Climate Change Tweaks Our Lives, but there is Cause for Optimism

Published on: 9 May 2022 05:50 PM
by KnowESG

The latest publications from the Intergovernmental Panel on Climate Change cover future developments and how current solutions can reduce greenhouse gas emissions and assist people in adjusting to unavoidable climate change impacts.

The issue is that these solutions are not being implemented at a rapid pace. Along with opposition from the industry, people's fear of change has kept things the same.

To limit climate change and adjust to the harm that has already occurred, the world must modify how it creates and uses energy, transports people and commodities, designs buildings, and grows food. It all starts with embracing change and innovation.

From the industrial revolution to the rise of social media, people's lives and perceptions of their roles have changed dramatically. Many alterations, especially those related to climate change, are usually seen as negative.

For example, increased heat and acidity in the oceans have killed roughly half of the world's coral reef ecosystems. Coastal cities in Louisiana and Alaska, and island nations like Kiribati, are losing territory to rising waters.

Other transitions have had both positive and negative consequences. Many people's living standards rose dramatically due to the industrial revolution, which also brought about inequality, social turmoil, and environmental catastrophe.

People typically resist change because the fear of losing what they have outweighed the possibility of gaining something better. The desire to keep things as they explain a wide range of individual decisions, from voting for incumbent politicians to refusing to enrol in retirement or health plans even when the alternatives are rationally superior.

For larger modifications, this effect may be considerably more severe. Delaying inevitable change in the past has resulted in needlessly severe transitions, such as the demise of some 13th-century civilisations in what is now the United States Southwest. As more people become aware of the consequences of climate change, they may come to realise that change is unavoidable and accept new solutions.

The IPCC assessments make it obvious that further and larger climate-related shifts will inevitably occur in the future. The question is how beneficial and harmful will such transformations be mixed.

If governments continue to emit large amounts of greenhouse gases and populations only gradually adapt to the resulting climatic change, transitions will be primarily forced and mostly unpleasant.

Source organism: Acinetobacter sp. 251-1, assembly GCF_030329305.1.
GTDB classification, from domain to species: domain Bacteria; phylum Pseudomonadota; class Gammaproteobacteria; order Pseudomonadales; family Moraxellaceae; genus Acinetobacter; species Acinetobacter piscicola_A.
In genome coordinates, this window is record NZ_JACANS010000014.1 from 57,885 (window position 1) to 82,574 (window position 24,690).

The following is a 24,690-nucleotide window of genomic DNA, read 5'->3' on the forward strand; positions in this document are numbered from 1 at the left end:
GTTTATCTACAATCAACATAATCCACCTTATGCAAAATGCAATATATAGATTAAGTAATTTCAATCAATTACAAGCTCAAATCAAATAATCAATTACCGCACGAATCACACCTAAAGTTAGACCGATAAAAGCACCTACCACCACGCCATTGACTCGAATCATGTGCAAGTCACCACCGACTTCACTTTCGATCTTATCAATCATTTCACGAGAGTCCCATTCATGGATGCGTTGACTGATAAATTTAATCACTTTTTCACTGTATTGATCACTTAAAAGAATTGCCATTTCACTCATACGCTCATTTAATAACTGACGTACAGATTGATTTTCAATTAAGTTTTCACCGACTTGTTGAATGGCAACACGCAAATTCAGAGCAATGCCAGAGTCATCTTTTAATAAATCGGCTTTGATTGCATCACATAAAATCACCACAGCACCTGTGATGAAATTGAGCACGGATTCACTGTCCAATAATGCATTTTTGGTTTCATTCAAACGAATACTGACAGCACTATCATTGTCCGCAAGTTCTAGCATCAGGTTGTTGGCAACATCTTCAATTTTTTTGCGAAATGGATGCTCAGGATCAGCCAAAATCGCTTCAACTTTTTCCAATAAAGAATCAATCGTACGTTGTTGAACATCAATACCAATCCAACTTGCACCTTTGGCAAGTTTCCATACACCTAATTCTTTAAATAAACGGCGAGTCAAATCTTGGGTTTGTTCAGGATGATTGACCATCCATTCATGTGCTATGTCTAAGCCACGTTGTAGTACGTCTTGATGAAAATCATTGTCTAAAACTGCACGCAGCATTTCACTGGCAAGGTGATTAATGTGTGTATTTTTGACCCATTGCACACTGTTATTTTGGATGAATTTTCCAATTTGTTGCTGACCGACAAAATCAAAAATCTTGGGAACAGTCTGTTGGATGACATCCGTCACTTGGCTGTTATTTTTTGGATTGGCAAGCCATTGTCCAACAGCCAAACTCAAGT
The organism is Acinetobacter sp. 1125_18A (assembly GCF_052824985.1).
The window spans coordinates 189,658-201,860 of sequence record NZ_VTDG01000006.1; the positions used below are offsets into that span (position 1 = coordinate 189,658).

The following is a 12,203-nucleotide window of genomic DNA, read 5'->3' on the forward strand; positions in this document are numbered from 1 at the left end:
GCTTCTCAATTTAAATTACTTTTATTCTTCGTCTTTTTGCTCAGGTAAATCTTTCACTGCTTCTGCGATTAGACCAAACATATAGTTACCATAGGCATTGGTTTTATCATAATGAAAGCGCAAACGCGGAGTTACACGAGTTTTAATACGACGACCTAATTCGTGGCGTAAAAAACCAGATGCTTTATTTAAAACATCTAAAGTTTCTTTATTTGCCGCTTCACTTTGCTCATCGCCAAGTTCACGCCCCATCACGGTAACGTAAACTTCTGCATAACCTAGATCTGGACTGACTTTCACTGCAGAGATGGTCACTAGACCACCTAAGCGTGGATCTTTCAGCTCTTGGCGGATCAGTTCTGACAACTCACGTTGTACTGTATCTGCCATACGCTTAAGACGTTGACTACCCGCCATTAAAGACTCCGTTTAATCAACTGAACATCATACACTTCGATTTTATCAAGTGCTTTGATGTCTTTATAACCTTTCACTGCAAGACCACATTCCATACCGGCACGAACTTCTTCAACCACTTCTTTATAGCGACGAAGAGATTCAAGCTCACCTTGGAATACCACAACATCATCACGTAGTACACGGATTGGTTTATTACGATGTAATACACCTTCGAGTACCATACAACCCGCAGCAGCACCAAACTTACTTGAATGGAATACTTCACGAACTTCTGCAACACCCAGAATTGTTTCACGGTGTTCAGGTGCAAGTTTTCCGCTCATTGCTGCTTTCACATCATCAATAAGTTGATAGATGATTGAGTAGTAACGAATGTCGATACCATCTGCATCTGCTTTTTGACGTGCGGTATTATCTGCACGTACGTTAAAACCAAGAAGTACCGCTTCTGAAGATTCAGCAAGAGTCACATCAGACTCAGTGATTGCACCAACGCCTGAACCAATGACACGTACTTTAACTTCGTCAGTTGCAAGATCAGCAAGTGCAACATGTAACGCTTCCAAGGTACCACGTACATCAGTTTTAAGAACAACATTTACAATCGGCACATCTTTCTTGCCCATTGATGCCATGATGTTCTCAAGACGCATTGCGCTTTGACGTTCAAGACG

As spring flooding worsens, a riverfront community, for example, might build its levees. As the magnitude of flooding grows larger, such adaptations reach their limits. The necessary levees to keep the water out may become too costly or obtrusive, negating any benefit of living near the river. The community might die out.

The riverfront neighbourhood might potentially take a more planned and proactive approach to change. It may relocate to higher ground, turn its riverside into parkland while building affordable housing for those displaced by the project, and partner with upstream communities to improve flood-control landscaping. To help halt global warming, the community can switch to renewable energy and electrified mobility.

Several examples can be found in the IPCC reports to aid this good shift. Renewable energy, for example, is now generally less expensive than fossil fuels, so switching to sustainable energy can save money.

Communities can also be redesigned to be more resistant to natural disasters by keeping natural fire breaks and making homes less likely to catch fire. Forward-looking climate data can be used to guide land use and infrastructure design, such as roads and bridges.

Insurance pricing and business climate risk disclosures can help consumers identify risks in the products they buy and the companies they invest.

These changes cannot be implemented by a single organisation. Governments that can require and incentivise improvements, companies that often control decisions about greenhouse gas emissions, and citizens who can put pressure on all three must all be involved.

In the last five years, efforts to adapt to and reduce climate change have made significant progress, but not quickly enough to halt the transformations that are already occurring.

More disruption of the status quo with proven solutions can help smooth these transitions and, in the process, build a brighter future.

Source: Sustainability Times